WHAT IS IT? The JGRMX YZ250/450F adjustable shock linkage system not only lowers the rear of 2010–’15 YZ450Fs and 2013–’15 YZ250Fs, it also stiffens the rear of the YZ-F’s Kayaba shock during its initial movement. What is original about the JGR YZ450F linkage is that it is adjustable, allowing the rider to choose how low he wants to go.

WHAT’S IT COST? $279.99.

CONTACT? or (877) 905-4769.

WHAT STANDS OUT? Here’s a list of things that stand out with the JGR adjustable YZ450F link.

(1) Function. The rising-rate linkage on your bike makes it possible to manipulate the suspension curve to put more or less leverage on the shock by increasing the speed of the shock as the rear wheel moves through its arc. Got that? It does this by changing the amount of shaft travel per increment of rear-wheel travel. The linkage ratio makes the shock’s valving work more effectively when the situation calls for a stiffer response. With plentiful leverage in the beginning of the stroke, the suspension will feel softer in the first part of the travel. Conversely, late in the shock’s stroke, when there is more shaft travel for the same amount of rear-wheel travel, the shock naturally gets firmer.

(2) Design consideration. It is important to note that a complete rising rate system consists of a bell crank (that the shock attaches to) and a linkage arm (that positions the bell crank in relationship to the frame). Motorcycle manufacturers are constantly changing their rising rates by changing the eccentric cam shape of the bell crank; however, adding longer or shorter linkage arms does not actually change the rising rate as much as it changes the starting point of where the rising rate starts on the bell crank. JGR’s adjustable linkage arm enables a rider to increase the length of the link from the stock 142mm to 146mm (in 1mm increments). As the length of the linkage arm is increased, the rear of the bike gets lower because the bell crank and the shock attached to it are rotated down. By moving the bell crank’s eccentric cam, the starting point of the rising rate is moved into a stiffer point of the curve. This makes the bike slightly stiffer during its initial movement to help lessen wallowing.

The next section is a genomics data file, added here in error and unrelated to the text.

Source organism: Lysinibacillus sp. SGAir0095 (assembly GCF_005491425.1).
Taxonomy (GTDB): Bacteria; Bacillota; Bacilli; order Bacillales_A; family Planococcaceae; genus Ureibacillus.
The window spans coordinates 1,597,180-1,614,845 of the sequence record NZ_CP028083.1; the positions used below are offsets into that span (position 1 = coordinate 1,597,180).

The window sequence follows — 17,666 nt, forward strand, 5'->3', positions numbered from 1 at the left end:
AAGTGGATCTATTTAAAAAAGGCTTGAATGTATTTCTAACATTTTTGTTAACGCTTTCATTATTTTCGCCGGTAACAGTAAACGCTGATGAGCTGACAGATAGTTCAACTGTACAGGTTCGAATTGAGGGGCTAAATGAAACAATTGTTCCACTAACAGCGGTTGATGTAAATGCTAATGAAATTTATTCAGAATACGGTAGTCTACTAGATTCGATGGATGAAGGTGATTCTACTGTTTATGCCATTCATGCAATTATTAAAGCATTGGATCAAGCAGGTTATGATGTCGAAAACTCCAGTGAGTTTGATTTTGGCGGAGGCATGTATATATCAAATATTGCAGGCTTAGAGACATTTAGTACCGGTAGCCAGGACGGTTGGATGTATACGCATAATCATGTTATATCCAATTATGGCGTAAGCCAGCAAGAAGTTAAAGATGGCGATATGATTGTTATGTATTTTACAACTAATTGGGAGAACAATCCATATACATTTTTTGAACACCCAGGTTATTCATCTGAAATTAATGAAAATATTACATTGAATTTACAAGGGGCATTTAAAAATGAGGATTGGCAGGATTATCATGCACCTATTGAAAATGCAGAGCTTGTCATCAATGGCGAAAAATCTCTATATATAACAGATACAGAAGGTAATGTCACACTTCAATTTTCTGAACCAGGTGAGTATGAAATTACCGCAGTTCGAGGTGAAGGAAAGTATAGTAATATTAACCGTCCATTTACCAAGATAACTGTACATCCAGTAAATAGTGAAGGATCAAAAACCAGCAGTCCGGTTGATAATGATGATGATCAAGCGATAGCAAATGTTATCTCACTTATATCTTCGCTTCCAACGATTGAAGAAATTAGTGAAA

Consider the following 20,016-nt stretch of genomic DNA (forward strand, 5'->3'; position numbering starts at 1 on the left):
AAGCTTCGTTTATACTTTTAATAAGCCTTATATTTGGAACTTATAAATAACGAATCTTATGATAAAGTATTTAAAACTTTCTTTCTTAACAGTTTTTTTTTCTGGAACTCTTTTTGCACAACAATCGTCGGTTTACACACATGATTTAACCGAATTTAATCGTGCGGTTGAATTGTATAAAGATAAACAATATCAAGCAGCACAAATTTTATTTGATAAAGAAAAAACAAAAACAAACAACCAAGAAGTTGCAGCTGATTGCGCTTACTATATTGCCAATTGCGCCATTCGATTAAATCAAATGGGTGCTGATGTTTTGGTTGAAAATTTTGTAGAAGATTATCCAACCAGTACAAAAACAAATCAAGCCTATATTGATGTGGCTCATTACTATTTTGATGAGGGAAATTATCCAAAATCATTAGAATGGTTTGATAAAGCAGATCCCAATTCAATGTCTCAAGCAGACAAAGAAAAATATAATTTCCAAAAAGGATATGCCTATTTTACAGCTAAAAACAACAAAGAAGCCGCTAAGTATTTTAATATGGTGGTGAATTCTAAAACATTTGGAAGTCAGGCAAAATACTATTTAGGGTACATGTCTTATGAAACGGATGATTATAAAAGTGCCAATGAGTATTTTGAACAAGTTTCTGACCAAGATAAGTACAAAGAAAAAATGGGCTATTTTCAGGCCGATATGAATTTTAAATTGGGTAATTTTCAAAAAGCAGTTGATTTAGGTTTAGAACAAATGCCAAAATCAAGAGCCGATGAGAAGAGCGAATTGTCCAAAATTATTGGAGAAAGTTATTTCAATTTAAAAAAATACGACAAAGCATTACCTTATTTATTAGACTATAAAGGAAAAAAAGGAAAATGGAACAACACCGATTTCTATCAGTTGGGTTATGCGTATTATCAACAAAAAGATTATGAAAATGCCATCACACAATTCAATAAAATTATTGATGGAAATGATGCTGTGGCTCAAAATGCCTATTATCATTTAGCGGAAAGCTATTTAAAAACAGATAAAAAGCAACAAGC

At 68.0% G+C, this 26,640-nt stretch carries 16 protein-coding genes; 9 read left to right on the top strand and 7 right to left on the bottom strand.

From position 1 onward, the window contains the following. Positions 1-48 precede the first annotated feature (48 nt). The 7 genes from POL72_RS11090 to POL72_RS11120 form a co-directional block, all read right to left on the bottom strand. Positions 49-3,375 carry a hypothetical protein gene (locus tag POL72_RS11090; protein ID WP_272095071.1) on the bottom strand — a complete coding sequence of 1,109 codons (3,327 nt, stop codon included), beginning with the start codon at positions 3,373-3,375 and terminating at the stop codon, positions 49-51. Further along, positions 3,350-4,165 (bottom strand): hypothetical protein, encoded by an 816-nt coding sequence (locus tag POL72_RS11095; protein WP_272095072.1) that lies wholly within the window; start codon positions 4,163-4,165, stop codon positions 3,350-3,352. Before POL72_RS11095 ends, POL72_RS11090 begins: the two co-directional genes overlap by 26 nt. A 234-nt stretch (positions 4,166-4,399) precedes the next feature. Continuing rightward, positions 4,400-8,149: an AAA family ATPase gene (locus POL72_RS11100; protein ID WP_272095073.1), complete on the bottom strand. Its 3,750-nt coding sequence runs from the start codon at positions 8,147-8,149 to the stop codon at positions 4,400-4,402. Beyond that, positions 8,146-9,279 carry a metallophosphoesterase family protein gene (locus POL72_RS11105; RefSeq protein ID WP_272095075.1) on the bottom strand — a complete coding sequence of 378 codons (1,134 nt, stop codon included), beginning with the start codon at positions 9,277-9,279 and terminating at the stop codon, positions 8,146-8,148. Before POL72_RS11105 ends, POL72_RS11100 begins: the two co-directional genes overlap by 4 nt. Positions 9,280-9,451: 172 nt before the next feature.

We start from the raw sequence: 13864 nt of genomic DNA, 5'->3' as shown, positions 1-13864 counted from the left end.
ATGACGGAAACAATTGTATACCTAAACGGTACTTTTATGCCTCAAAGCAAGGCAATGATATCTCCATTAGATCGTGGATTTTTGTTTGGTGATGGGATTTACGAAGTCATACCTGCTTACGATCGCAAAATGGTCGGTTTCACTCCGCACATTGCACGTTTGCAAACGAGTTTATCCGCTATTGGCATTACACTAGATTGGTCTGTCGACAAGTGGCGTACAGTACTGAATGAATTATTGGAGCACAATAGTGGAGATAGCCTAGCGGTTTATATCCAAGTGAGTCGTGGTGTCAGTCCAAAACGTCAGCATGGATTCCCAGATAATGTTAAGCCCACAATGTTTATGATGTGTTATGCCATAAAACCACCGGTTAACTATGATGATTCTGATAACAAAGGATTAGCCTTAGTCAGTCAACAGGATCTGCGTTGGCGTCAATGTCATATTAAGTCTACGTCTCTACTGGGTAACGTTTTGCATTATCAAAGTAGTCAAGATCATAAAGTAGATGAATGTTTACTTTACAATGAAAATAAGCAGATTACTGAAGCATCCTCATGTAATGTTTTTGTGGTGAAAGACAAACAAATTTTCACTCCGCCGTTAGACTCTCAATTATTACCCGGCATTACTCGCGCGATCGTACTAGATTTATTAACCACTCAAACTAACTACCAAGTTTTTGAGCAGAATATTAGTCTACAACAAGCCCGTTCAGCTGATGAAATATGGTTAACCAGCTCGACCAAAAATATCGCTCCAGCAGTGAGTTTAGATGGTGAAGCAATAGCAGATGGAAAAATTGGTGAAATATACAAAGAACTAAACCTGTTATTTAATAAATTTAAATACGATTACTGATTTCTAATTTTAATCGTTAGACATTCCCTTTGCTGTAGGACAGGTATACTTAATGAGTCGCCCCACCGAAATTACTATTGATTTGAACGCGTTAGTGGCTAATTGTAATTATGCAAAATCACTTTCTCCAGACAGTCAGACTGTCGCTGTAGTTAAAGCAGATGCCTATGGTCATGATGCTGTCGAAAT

(3) Installation. The JGR adjustable linkage mounts like any other aftermarket linkage, with the exception of the snap-in inserts that go in the rear-link bolt holes. These inserted bolt holes are drilled at different lengths to make the arm go from the stock length to 4mm longer. As for lowering the rear of the bike, 1mm shorter will lower it 8mm; 2mm will lower it 14mm; 3mm will lower it 19mm; and 4mm will lower it 23mm.


(4) Performance. The MXA wrecking crew loves longer links on the YZ450F—not only because the bike rides too high in the rear, but because a little extra stiffness helps control sudden movements of the rear shock. Most test riders ran it at 2mm longer, but short riders went with 3mm. Most MXA test riders consider a longer link to be a handling product instead of a suspension product. By lowering the rear of the YZ450F, you lessen its irritating stinkbug stance, and as the bike gets lower, its cornering ability improves noticeably.

WHAT’S THE SQUAWK? You can’t just bolt the JGR link on and forget it. You will need to lighten the low-speed compression two clicks (the shock will feel stiffer the longer the link is), reset the sag and raise the forks up in the clamps to reset the balance of the chassis. The goal is to get the bike flat.

The JGR linkage arm solves some Yamaha peccadilloes. Plus, it gives the rider the opportunity to test different suspension settings, ride heights and handling traits.


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